In Figure 15 step A, layers 153a and 153b on wafer 151 are created according to the description for Figure 6 step A.

In Figure 15 step B, layer 153b is partially removed through lithography and a wet or dry etch. Wafer 151 is then etched, using KOH or other etch process as described in Figure 6 step D, in order to release the membrane 156 and define support structure 152 and chip body 150.

In Figure 15 step C, layers 155 and 157 with low elastic modulus and high loss coefficient are deposited in order to define the composite membrane 158. These layers are ideally made of material and thickness as described in Figure 6, step B for layer 45. The deposition process could be any number of conformal deposition processes, for example CVD or spray coating.

In Figure 15 step D, layers 153a, 155 and 157 are etched in order to define the cantilever 160. This etch process is performed according to the description in Figure 6, step E.

Figure 15 step E is performed as is described for Figure 6, step F.

Figures 16a and 16b present an overview for the addition of a sharp tip on the cantilever architecture shown in figure 15. In step A, layers 153a and 153b are grown or deposited on silicon wafer 151. These layers could be silicon nitride or silicon oxide, with thickness from 100 nm up to 2 μιη, depending on the layer material and the desired etch depth of the silicon wafer (in step B).

In Figure 16a step B, layer 153b is patterned using lithography and a dry or wet etch. Subsequently, the wafer 151 is exposed to KOH or similar anisotropic etchant until the desired thickness of silicon wafer remains. This thickness is between about 5 and 50 μιη depending on the specific tip geometry. Alternatively, an SOI wafer could be used to define the desired thickness of the remaining silicon wafer, stopping on the buried oxide layer (which may need to be subsequently removed).

In Figure 16a step C, layers 153a and 153b are removed using a dry or wet etch. Layers 161a and 161b are then grown or deposited following the description of Figure 6 step A. Layer 161a is patterned using lithography and a dry or wet etch to form a mask for the subsequent tip etch.

Figure 16a step D is performed according to the description of Figure 12, step G, to create sharp silicon tip structure 163 on released membrane 156, with remaining silicon wafer forming a support structure 152 and chip body 150.

Figure 16b step E follows the description for Figure 15, step C.

In Figure 16b step F, layer 155 is removed in the region covering the tip using lithography combined with a dry or wet etch. The layer could be patterned using a photoresist or a hard mask.

Figure 16b step G follows the description for figure 15, step D.

Figure 16b step H is performed as is described for Figure 6, step F.

Alternative fabrication process - layer by layer deposition

Figures 17a, 17b, 17c and 17d present an overview of a process to create the cantilever using layer-by- layer deposition, as opposed to wafer bonding.

In Figure 17 step A, layers 183a and 183b are grown or deposited on silicon wafer 181 as described for Figure 6, step A.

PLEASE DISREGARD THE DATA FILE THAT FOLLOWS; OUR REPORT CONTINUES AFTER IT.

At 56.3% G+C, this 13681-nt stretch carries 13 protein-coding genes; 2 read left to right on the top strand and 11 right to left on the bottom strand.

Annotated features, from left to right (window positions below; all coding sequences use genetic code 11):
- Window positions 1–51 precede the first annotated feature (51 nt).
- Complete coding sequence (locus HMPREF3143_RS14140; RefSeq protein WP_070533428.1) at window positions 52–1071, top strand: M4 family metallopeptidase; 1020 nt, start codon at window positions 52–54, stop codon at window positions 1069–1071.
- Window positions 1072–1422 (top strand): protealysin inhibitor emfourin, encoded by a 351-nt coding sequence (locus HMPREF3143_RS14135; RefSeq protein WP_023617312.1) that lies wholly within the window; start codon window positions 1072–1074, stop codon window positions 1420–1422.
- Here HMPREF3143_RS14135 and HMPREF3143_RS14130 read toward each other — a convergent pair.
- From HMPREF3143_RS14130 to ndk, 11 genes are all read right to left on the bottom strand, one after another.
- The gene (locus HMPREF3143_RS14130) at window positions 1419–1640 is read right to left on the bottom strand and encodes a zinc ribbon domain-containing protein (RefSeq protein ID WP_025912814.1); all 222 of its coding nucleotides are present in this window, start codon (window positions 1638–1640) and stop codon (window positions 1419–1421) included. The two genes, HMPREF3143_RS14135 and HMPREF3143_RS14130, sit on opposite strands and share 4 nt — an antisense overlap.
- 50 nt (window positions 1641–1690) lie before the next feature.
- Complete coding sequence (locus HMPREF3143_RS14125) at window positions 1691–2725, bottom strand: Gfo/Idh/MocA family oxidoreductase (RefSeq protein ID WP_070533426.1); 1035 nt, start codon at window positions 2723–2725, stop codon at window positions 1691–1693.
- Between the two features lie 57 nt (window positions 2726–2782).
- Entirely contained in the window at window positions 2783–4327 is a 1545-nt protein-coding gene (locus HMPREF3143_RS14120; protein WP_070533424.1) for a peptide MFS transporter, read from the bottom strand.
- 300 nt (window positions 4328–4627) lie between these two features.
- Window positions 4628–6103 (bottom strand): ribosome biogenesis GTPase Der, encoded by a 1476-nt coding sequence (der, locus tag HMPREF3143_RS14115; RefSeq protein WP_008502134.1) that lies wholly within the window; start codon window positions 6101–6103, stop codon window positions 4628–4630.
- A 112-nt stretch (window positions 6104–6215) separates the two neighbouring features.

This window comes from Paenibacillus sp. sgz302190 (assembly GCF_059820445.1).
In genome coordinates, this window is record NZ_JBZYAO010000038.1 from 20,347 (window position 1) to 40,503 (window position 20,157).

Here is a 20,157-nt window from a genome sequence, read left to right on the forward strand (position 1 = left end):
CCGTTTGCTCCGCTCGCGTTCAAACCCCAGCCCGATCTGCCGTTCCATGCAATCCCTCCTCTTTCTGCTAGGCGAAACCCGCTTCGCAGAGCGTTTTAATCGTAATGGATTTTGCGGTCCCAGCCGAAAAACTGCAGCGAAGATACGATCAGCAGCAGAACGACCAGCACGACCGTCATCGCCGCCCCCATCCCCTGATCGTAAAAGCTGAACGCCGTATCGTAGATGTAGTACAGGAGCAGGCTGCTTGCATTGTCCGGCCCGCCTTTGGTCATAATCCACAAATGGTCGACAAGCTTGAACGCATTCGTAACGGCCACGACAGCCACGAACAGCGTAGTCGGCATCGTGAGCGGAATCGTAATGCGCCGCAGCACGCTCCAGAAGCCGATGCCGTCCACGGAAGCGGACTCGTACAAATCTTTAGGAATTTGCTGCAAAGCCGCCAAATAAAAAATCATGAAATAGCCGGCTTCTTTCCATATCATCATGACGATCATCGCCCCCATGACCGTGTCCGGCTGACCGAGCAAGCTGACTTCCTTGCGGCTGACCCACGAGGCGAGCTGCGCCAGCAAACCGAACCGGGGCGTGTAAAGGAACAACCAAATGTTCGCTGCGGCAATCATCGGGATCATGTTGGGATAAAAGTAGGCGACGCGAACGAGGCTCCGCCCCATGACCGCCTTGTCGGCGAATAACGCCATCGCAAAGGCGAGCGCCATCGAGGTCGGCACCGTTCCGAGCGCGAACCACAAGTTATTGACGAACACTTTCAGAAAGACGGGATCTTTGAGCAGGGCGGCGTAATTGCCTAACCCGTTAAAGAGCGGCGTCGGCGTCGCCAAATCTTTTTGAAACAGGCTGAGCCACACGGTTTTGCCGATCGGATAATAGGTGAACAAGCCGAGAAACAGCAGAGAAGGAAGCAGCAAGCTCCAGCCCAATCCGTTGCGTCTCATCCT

In Figure 17 step B, layer 185 is grown or deposited as described for Figure 6, step B. Subsequently, layer 187 is grown or deposited. Layer 187 would have similar properties and thickness to layer 183a (ideally the same material and thickness). The process used to deposit layer 187 is dependent on the maximum temperature that the underlying layers (183a, most importantly 185) can withstand. Some polymers are able to withstand processes above 200-300 °C, which would permit using deposition processes like PECVD, ALD, evaporation, sputtering, etc. in order to deposit layer 187.

In Figure 17 step C, layer 183b is patterned using lithography and a dry or wet etch.

In Figure 17 step D, silicon wafer 181 is exposed to KOH or similar anisotropic etchant to release composite membrane 184, leaving support structure 180 and chip body 182. Alternatively, a dry etch like DRIE could be used (see Figure 6, step D for reference).

Figure 17, steps E-F are performed following the description for Figure 6, steps E-F.

Layer by layer deposition implementation

The process has been carried out by deposition of thin films with ALD (Atomic Layer Deposition) shown in Figures 17c and 17d. The advantages of ALD over other deposition processes like CVD, sputtering and thermal evaporation are low deposition temperature, convenient thin film quality, thickness control and material variety like Si02, Ti02, Hf02, Al203 and TiN. These advantages enable us to tune the quality factor of the cantilevers, however other deposition or growth methods can be used as well.

Figure 17c step G demonstrates wafer 201 which consists of wafer 181 and layer 183b where layer 183a is stripped off by dry etching. Layer 98 is an etch stop layer like Al or Ti to protect the deposited thin film from KOH shown in Figure 17 step D.

In Figure 17c step H, layer 202a is deposited by ALD followed by coating layer 185 and then deposition of layer 202b by ALD.

Figure 17 steps I and J are carried out as described previously in relation to steps C and D of Figure 17.

In Figure 17 step K the sandwich structure and layer 98 are etched followed by step L which is carried out as described in relation to step F of Figure 17b.